Getting to know your community journalists

We’re not cyborgs, we promise! (Sounds like something a cyborg would say, right? )

Take a read through this Q and A to get to know a few of us at the HT. You may have noticed we ran out of room for head shots in the print edition this week … which has nothing to do with the fact that we are definitely not cyborgs. 🤖

• NIKI TURNER, OWNER/PUBLISHER AND EDITOR

Niki Turner

I’m too old for a “short” bio, right? I moved to Meeker from Glenwood Springs in 1998 with a husband and four little kids in tow. Newspapers have been part of my life since childhood. My parents delivered multiple papers from Glenwood to Aspen, seven days a week, for more than 30 years. When I got my license I had my own 4:30 a.m. motor route. I wrote for the high school newspaper, and while attending Colorado Mountain College I worked for a weekly shopper. 

Cue marriage and the arrival of four kids in seven years and I became a stay-at-home homeschooling mom. I started at the Herald in 2000. In 2012 we moved back to my parents’ ranch in Garfield County where I continued to work for the Herald remotely doing layout and design. More changes in our household — and changes I was seeing in the paper — prompted me to ask former owner Mitch Bettis if his offer to sell was still on the table, and in 2016 we returned to Meeker. The last five years have been a wild ride, professionally and personally. 

What do you do at the Herald? 

I am the official Worrier-in-Chief. Seriously, I’m co-publisher and editor, which pretty much means I do whatever needs doing at the moment. In the last 20 years I’ve done nearly every task at the paper.

Why do you think community journalism is important?

Independent local journalism is a community’s “first draft” of history. In 25 or 50 or 100 years, I want people to know what was happening in Rio Blanco County in 2021, from decisions made by local government entities to the inception of new businesses to how the school sports teams performed this season.  

What are your favorite things about your job?

I love hearing people’s stories. Covering local meetings and providing essential information reminds me how important it is to have a local paper with local news in it every week. But by far my personal favorite task is digging through our archives for Days Gone By. The more things change, the more they stay the same. And being able to work with two of my adult children is a blessing for which I’m grateful. 

What are your least favorite things?

Making mistakes, obviously. Although I’ve (mostly) learned to accept that every mistake is an opportunity for correction, and as Mitch once told me, mistakes and corrections keep us humble. I’m OK with that. 

What is your favorite part of the paper?

I don’t think I’m allowed to have a favorite part. I like it all, from Days Gone By to finding out what happened at a meeting to the feature stories about our local residents and the interesting things they are doing with their lives. 

What do you like to do in your spare time?

I like to exercise, read and work on my house. In the last year I’ve started working on creating a better work/life balance, spending quality time with friends and family doing interesting things. I hope to get back to creative writing as a hobby once the plethora of “truth is stranger than fiction” events that have occurred in my life of late subsides.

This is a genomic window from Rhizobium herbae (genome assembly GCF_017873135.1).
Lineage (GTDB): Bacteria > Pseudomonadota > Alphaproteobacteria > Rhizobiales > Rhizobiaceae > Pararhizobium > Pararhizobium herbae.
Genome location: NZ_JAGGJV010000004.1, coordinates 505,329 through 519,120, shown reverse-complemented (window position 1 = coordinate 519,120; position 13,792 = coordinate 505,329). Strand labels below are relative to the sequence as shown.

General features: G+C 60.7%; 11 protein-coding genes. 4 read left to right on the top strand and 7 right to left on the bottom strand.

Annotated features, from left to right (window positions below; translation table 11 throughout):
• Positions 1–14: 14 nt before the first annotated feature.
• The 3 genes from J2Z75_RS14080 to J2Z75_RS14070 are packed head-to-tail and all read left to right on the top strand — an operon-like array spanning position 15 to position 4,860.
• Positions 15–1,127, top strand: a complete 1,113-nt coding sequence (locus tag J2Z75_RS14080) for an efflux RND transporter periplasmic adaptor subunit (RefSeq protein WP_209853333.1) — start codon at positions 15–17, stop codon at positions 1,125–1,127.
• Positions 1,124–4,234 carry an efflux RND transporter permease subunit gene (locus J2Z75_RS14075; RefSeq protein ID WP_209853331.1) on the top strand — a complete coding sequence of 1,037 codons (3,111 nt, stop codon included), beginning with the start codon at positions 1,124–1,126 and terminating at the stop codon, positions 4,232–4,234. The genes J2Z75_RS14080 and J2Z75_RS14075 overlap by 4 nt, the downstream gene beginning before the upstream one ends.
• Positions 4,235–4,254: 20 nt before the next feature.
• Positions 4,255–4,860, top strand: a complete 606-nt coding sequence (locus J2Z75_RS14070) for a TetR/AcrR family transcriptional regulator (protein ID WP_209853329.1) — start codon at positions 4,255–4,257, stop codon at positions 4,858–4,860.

• LUCAS TURNER, JOURNALIST AND TECH EXTRAORDINAIRE

Lucas Turner

Lucas Turner is a reporter and go-to for all things technical, and all things wizardly, especially technical-wizardry. He grew up in Meeker, Colorado and graduated from Meeker High School in 2012 before attending Colorado Mountain College’s Isaacson School for New Media. At 19 years old he became the general manager of the fledgling college radio station and two years later began teaching multimedia classes at the same college as an adjunct instructor. A few years later he won a shark tank-style business-pitch competition to start a podcasting/multimedia production company, which he used to purchase production equipment, including his prized possession, the production laptop. 

Lucas’ first official foray into journalism was getting hired as the News Director at KDNK Community Access Radio, before eventually making his way back to Meeker to join the rest of the journalism fam (literally) at the Rio Blanco Herald Times. He currently lives in Rifle, CO with his wife, two young children, and neurotic doggo friend Stella.

What do you do at the Herald?

I cover local government, environmental issues, community members, local history and everything in between. This means writing, taking photos, and being a general nuisance to government officials (mainly the ones who won’t answer their phone calls or emails). I also write, record, edit & publish our newscast (Extra! Extra!) every week. Weekly duties aside, I coordinate live-streamed productions, capture videos, and endlessly fiddle with the exact technical specifications of our very awesome state-of-the-art podcast/streaming studio. Sometimes I even do….other stuff. But I’ll leave that stuff a mystery, it sounds cooler that way.

Why do you think community journalism is important?

While it is great to be informed about local issues, national media is not generally connected to the day-to-day lives of most people. Journalists reporting in the White House, for example, are not always accessible to the average citizen. In my estimation, most of those journalists are probably also out of touch with average people.